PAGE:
This is not a good look either, but it’s what the Lucky Winner class now think they can do, and get away with. Maybe they can, in the sense that they may well get their guy over the line this time around. But if they do, but if it then becomes clear that they did this by cheating on a large scale in this election, then the words “reap” and “whirlwind” spring to mind.

Meanwhile, Trumpists do not now give a fuck about Trump being “dignified” or “presidential”. They voted for him because he was none of those things. Yes, he was born into the Lucky Winners class, but now he’s their Lucky Winner. And they now want him to insist on the principle that cheating in political elections is wrong, dammit! And it is especially wrong when it’s done by the very class of people that has spent the last four years declaring itself to be in every way superior to them – richer, better, better looking, cleverer, wiser, more tasteful, more cultured, more intellectually nuanced, less racist, less “deplorable”, you name it. And if those smarmy bastard liars on the television don’t like this, they can just shove it up their Lucky Winner arses.

I trust that the undignified nature of my language in the previous paragraph is getting my point across. Which is that the argument that those now on the receiving end of Democrat cheating should just roll over in the face of it is now out of date, big time.

Cheating is okay – not good, not completely okay, not dignified – when it is done by life’s strugglers to life’s Lucky Winners. But when the Lucky Winners do it to the strugglers, that’s a whole different ball game, and a game that the Lucky Winners will and will thoroughly deserve to lose. And whether you personally agree with that or not, the particular strugglers on the receiving end of this particular bit of cheating damn well do agree.

That’s what’s changed, and it’s a very big change indeed.

Like I say. My opinions. Take them. Or leave them. And comment all you like. Just don’t assume I’ll have the energy to respond to any responses that this gets.

Only a small risk of getting rabies

Michael Jennings:

Oh, those glorious days of the past when I could be bitten by dogs in beautiful places with glorious mountains, churches, food and wine, with only a small risk of getting rabies. I miss those days so much.

Sigh.

Lots more e-scooters – and an e-scooter near miss

When out-and-about yesterday afternoon, I lost count of the e-scooters I saw. These are about half of them, or so, maybe less. The photo-quality is rubbish, because I was usually busy photoing something else, and because, on London’s currently very empty roads, these things go really quite fast, and are usually past me before I even notice them. My speciality is static stuff, like architecture and sculpture and signs and photoers photoing and taxies-with-adverts stopped at traffic lights. E-scooters are seldom static, and when they are I tend not even to see them:

The best photo of an e-scooter by far that I photoed yesterday showed a very clear face of the person doing the e-scooting. Since there are legal uncertainties about whether and where these things are allowed, I didn’t show that one.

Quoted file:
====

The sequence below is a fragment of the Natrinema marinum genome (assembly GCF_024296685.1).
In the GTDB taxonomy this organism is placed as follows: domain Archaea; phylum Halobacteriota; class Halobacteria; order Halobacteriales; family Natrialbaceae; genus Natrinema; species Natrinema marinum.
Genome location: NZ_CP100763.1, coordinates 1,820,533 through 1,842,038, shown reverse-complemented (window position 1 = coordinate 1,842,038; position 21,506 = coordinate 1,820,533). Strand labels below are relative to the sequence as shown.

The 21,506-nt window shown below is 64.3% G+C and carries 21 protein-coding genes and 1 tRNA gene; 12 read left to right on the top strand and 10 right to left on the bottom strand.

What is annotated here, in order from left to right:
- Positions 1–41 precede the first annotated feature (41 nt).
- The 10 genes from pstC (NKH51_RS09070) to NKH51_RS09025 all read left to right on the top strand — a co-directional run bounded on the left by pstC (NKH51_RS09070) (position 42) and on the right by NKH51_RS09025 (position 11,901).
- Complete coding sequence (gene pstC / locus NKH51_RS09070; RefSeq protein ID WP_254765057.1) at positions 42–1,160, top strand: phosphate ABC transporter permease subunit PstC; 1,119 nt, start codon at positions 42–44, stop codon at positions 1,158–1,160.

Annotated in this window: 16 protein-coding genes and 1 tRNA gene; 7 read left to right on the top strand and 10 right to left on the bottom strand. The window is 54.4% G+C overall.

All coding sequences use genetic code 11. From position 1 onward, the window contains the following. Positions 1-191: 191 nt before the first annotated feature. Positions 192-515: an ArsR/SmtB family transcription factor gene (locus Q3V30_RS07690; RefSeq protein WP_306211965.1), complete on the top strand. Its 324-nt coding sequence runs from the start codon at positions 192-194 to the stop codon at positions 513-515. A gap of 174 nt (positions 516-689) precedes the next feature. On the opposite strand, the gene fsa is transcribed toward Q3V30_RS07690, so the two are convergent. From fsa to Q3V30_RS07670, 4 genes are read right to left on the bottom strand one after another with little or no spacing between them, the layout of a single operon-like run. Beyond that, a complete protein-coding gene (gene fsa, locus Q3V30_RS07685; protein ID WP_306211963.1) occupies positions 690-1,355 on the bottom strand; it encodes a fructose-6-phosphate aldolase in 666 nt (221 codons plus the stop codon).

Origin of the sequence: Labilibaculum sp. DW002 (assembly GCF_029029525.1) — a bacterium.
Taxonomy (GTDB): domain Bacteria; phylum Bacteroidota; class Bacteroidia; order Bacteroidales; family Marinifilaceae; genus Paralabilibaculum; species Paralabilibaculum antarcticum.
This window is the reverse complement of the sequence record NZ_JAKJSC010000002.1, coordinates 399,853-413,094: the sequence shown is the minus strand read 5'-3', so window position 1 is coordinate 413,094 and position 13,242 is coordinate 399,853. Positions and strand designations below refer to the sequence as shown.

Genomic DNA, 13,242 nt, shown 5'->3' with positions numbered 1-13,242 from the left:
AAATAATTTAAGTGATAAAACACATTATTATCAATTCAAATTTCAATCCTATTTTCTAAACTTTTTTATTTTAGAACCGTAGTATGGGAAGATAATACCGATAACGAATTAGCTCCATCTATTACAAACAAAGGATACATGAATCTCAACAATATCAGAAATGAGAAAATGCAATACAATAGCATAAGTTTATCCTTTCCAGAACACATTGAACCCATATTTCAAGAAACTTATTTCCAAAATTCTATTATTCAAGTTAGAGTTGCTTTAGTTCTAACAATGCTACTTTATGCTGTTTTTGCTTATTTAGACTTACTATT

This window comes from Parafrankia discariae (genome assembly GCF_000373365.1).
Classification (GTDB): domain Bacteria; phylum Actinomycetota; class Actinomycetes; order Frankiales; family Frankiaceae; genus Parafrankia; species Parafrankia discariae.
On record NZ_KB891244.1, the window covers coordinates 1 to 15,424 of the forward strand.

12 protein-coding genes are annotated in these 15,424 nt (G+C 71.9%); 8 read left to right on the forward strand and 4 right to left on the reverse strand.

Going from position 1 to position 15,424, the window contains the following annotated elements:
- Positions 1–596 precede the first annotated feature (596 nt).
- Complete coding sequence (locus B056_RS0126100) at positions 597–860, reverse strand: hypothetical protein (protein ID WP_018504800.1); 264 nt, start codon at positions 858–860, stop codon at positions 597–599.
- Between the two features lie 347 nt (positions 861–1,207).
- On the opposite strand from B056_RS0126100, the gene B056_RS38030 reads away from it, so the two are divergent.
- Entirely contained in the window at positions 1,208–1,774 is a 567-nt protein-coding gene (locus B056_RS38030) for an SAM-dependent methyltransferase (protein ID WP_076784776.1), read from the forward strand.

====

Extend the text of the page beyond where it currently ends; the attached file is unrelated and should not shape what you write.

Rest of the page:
As Lockdown drags on, I become ever more impatient to learn whether these machines have any long term future in a traffic-heavy city like London. Lockdown has created very e-scooter-friendly circumstances on London’s roads, but that cannot last. I am zero-ing in, in my autodidactic way, on a law of transport, which says that all vehicles are really systems. You can invent a superbly clever vehicle. But if the right environment for it does not exist, or is the kind of environment that the powers-that-be are not inclined to create, then it’s no go. Steam locomotives are obviously also railway networks. Cars and lorries are, almost equally obviously, road networks, for which, in the early days of the car, there was huge political backing. Bicycles likewise need bicycle networks, or at the very least laws restraining the cars and lorries from running them over on what is basically their network.

Perhaps my waning enthusiasm for e-scooters is linked with the near miss I was subjected to very recently by a delivery e-scooter, e-scooting on the pavement I was slowly walking along. He was in a big hurry and had he hit me, I’d have suffered serious damage. I can remember when such behaviour was fairly common with juvenile-delinquent propelled bicycles, but someone or something seems to have taught some manners to the scumbag cycler fraternity in recent years. The e-scooting people will have to learn similar lessons if they want any help from the politicians, to create an e-scooter network. The e-scooting people I see, in London SW1, are almost none of them juvenile delinquent in demeanour or dress. They all seem like hard-working young citizens. That delivery guy is the nearest to an e-scooter delinquent I’ve encountered, but he too was working, very hard indeed, which is what caused the problem. Needless to say, I had no time at all to take any photos. He wasn’t stopping to apologise, quite the opposite. If he’d hit me, he’d have done a hit-and-run escape, assuming he was able to.